So when we keep the faith and the commandments of God, by that we have an indication of our own preservation, that our salvation is certain. Then at the same time, when we keep His commandments, which is what it means to “conduct yourselves worthily of the gospel of Christ”, to the enemies of our God that is an indication of their coming destruction. The way of Cain, the error of Balaam, the gainsaying of Korah, the sins of Sodom and Gomorrah, and ultimately the rebellion of the fallen angels are all related phenomena, and Balaam had encouraged the king of Moab to entice the children of Israel away from the commandments of Yahweh by instructing his women to sexually seduce them and lure them into fornication.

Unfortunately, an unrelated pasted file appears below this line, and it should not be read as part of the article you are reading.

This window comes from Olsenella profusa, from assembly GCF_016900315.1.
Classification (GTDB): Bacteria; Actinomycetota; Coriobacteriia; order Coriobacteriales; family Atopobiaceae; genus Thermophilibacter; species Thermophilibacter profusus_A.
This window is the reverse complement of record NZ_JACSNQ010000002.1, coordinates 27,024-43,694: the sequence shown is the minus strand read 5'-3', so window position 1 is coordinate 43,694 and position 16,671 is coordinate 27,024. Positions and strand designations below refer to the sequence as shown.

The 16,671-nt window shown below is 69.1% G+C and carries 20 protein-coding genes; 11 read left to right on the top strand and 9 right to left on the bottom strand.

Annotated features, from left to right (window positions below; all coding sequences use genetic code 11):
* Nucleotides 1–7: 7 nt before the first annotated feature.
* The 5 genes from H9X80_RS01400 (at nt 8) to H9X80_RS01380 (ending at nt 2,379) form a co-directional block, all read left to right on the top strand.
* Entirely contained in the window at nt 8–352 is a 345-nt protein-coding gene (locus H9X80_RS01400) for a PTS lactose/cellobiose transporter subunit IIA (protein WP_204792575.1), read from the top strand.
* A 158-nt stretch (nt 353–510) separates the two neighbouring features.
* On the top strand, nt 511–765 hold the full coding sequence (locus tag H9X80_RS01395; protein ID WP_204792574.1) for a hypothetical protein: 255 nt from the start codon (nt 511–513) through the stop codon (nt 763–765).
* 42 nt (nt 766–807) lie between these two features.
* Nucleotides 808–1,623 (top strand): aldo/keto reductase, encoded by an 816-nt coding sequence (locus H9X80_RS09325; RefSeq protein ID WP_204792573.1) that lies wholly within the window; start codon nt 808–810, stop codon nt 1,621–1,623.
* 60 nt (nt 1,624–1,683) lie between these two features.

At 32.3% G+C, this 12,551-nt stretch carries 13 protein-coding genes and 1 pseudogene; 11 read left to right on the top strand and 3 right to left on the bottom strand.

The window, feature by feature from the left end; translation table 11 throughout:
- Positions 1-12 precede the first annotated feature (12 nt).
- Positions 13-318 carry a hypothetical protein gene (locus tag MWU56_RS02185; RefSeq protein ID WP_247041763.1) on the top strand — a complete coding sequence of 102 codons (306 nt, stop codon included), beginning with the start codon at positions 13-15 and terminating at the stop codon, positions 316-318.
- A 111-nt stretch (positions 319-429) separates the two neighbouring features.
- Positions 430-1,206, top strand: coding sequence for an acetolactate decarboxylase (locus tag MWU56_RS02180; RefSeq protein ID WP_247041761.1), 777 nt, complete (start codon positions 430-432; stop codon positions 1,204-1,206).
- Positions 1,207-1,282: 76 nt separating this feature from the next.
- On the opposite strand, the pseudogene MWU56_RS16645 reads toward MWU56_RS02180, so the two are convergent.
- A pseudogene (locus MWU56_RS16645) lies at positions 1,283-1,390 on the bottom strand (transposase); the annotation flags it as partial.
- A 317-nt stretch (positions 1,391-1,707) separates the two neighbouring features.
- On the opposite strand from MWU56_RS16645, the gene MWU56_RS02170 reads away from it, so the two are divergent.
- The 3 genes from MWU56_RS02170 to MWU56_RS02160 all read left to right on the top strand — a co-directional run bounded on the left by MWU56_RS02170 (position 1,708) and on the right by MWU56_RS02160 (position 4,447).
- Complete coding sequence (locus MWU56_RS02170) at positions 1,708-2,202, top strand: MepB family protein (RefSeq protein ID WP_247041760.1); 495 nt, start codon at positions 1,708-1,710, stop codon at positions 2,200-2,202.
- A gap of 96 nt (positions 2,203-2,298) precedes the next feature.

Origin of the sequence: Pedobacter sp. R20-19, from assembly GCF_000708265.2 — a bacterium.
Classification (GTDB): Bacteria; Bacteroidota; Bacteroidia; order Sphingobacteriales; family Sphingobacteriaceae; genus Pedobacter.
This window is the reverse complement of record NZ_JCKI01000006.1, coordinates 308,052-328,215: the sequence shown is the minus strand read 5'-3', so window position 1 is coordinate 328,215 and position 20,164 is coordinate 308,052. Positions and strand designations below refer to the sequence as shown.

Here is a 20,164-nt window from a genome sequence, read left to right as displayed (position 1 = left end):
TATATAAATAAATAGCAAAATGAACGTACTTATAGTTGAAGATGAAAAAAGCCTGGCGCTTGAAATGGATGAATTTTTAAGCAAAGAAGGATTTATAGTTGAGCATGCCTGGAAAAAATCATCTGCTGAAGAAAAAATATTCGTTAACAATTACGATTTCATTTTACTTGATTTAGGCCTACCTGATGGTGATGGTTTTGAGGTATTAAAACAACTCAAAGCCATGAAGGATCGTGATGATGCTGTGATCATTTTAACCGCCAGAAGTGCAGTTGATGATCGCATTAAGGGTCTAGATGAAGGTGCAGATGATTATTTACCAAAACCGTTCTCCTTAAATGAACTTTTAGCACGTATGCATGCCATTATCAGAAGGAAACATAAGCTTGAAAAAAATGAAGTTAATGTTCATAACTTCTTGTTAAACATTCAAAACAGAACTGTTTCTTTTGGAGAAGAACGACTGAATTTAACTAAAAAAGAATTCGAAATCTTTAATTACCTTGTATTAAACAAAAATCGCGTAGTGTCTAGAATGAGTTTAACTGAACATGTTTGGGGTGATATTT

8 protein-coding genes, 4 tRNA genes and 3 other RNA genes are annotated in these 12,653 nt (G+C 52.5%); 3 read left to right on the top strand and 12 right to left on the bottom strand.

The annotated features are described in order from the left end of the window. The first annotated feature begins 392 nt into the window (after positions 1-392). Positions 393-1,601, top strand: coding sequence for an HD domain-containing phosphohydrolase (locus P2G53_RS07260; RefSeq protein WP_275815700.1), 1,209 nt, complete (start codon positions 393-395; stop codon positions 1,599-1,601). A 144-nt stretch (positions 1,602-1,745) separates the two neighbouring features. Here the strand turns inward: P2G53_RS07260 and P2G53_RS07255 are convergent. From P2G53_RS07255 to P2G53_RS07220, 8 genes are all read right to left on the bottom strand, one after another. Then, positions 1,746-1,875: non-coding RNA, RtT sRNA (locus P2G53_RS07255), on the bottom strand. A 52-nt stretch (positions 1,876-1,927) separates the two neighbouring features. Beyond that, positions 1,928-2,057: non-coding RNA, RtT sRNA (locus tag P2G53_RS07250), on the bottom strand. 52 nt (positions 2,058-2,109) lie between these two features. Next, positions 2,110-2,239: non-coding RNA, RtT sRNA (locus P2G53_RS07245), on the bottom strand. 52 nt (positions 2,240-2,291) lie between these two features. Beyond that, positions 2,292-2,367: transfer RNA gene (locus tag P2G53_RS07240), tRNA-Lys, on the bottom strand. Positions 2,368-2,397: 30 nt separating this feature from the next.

Today this has happened once again, as Sodom and Gomorrah are everywhere, sodomy and fornication now represent the officially approved morality of the State, and this new State morality is upheld by law. In fact, in the United States it is now being argued that the word “sex” in the so-called Civil Rights Act, which was originally used only to indicate gender, also protects the so-called sexual orientation of Sodomites and other sinners. By this method, Sodomites boldly seek to make themselves a legally protected class, as they seek to force themselves and their perversions on the entire society. So when God-fearing Christians speak out against the sin, it is the Christians who are made into demons, just as the enemies of Christ had accused Him of having a demon. This is the extent to which the woman of the Revelation has joined herself to the beast, as even in the world of the devil it is the husband who makes the rules for the house. But when Christians remain steadfast, as Paul had said to the Philippians, then to our enemies that alone is an indication of their ensured destruction, as Christians are promised victory over all of the enemies of God, if indeed they endure to the end.